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Understanding Remote Device Wipe

Applies to: Exchange Server 2010

Topic Last Modified: 2009-11-24

Mobile phones can store sensitive corporate data and provide access to many corporate resources. If a device is lost or stolen, that data can be compromised. Through Microsoft Exchange ActiveSync policies, you can add a password requirement to your mobile phones. This requires users to enter a password to access their mobile phones. We recommend that, in addition to requiring a device password, you configure your mobile phones to automatically prompt for a password after a period of inactivity. The combination of a device password and inactivity locking provides more security for your corporate data.

In addition to these features, Microsoft Exchange Server 2010 provides a remote device wipe feature. You can issue a remote device wipe command from the Exchange Management Shell. Users can issue their own remote device wipe commands from the Microsoft Office Outlook Web App user interface.

The remote device wipe feature also includes a confirmation function that writes a time stamp in the sync state data of the user's mailbox. This time stamp is displayed in Outlook Web App and in the user's mobile phone properties dialog box in the Exchange Management Console.

Bb124591.important(en-us,EXCHG.140).gifImportant:
In addition to resetting the mobile phone to factory default condition, a remote device wipe also deletes any data on any storage card that's inserted in the mobile phone. If you're performing a remote device wipe on a mobile phone in your possession and want to keep the data on the storage card, remove the storage card before you initiate the remote device wipe.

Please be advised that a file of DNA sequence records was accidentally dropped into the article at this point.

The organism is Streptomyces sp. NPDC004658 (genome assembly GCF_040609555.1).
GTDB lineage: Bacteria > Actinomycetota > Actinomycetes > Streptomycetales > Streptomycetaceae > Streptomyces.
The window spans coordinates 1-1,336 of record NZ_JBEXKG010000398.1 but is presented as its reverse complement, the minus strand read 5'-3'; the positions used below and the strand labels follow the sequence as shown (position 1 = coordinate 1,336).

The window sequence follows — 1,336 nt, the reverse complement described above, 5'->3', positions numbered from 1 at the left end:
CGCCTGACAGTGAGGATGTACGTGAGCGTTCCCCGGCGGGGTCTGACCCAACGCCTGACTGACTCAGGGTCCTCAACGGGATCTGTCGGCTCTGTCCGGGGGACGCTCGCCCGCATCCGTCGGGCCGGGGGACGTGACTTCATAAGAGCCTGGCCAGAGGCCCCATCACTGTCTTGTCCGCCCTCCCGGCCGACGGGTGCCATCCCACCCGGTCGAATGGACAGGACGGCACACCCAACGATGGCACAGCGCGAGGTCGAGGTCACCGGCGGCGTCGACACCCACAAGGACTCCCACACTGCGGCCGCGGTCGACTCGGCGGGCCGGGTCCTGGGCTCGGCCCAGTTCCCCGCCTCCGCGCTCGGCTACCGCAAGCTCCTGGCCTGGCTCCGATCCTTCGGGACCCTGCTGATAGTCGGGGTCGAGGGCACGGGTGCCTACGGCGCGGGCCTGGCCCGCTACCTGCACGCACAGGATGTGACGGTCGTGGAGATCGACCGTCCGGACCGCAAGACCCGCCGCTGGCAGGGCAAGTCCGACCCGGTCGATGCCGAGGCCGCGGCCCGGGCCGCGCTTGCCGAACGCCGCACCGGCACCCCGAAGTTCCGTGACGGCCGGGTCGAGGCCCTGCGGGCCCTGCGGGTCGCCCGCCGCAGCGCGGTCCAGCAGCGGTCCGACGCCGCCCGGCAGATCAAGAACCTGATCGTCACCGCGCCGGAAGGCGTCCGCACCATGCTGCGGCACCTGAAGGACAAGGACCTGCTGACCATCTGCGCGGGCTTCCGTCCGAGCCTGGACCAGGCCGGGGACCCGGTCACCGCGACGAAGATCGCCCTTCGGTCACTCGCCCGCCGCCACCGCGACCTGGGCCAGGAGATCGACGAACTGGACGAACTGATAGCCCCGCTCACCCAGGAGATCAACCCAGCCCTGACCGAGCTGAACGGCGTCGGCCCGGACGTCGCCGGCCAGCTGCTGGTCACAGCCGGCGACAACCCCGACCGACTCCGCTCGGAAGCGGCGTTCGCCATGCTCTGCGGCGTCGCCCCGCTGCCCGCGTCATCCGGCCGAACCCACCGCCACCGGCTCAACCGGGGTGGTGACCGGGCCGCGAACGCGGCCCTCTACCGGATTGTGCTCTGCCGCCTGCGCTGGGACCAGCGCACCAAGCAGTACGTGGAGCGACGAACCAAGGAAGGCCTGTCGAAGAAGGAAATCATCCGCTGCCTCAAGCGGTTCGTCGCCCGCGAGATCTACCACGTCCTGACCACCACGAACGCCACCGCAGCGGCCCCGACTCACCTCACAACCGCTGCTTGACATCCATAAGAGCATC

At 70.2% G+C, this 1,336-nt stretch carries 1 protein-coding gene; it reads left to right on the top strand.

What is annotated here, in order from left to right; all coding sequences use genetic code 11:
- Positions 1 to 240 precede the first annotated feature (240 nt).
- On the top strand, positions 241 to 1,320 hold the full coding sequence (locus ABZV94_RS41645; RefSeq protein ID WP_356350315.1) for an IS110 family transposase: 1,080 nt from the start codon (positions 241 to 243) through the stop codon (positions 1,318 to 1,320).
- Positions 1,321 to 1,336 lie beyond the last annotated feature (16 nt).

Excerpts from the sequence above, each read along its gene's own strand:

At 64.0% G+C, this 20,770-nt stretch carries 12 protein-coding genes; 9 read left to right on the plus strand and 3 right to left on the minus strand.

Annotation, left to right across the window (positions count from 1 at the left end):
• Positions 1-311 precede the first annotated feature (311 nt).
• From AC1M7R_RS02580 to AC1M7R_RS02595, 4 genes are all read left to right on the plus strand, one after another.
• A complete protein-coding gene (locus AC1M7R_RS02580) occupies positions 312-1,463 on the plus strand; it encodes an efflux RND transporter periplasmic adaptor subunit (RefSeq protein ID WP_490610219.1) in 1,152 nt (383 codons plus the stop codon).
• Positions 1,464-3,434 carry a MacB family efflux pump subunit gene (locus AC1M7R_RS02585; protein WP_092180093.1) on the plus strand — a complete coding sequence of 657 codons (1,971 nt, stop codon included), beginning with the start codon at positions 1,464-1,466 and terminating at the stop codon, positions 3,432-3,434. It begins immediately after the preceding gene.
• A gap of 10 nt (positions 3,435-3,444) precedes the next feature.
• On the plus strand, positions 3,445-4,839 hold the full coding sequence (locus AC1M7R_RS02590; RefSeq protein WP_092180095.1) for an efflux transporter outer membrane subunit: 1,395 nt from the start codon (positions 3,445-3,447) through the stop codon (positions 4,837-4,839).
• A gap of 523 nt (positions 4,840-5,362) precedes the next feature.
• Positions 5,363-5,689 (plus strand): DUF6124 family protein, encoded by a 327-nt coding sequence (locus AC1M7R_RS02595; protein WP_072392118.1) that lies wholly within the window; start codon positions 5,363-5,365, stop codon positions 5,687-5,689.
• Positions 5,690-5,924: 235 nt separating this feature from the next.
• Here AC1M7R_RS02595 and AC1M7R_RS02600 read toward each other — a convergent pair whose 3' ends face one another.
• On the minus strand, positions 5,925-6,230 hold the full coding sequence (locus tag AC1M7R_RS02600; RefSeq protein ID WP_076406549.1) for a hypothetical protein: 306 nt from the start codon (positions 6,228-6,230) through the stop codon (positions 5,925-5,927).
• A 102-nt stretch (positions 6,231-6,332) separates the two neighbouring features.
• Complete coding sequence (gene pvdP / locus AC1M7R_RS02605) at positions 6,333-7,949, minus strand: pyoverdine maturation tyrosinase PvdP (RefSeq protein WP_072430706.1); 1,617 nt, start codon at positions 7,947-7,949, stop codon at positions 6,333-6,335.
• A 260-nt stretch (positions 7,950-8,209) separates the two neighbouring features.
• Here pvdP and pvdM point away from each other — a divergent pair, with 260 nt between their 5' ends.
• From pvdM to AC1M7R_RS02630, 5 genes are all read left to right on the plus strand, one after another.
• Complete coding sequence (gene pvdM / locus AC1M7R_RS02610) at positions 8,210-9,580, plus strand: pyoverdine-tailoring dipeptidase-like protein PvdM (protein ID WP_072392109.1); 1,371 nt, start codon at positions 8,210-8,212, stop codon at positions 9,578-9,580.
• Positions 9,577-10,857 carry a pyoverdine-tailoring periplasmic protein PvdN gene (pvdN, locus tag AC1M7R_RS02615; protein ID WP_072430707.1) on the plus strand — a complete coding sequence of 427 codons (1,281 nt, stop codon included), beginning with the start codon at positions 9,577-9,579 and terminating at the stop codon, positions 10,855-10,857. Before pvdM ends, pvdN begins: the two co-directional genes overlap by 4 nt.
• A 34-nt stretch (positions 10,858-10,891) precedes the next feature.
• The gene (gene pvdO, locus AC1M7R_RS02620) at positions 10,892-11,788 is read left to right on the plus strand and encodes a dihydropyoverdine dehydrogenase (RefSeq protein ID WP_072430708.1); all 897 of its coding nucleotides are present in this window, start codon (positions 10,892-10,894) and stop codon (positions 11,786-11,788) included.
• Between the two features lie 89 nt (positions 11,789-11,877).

Bb124591.Caution(en-us,EXCHG.140).gifCaution:
After a remote device wipe has occurred, data recovery is very difficult. However, no data removal process leaves a device as free from residual data as when it's new. Recovery of data from a device may still be possible using sophisticated tools.

Local device wipe is the mechanism by which a mobile phone wipes itself without the request coming from the server. If your organization has implemented Exchange ActiveSync policies that specify a maximum number of password attempts and that maximum is exceeded, the mobile phone performs a local device wipe. The result of a local device wipe is the same as that of a remote device wipe. The device is returned to its factory default condition. When a mobile phone performs a local device wipe, no confirmation is sent to the Exchange server.

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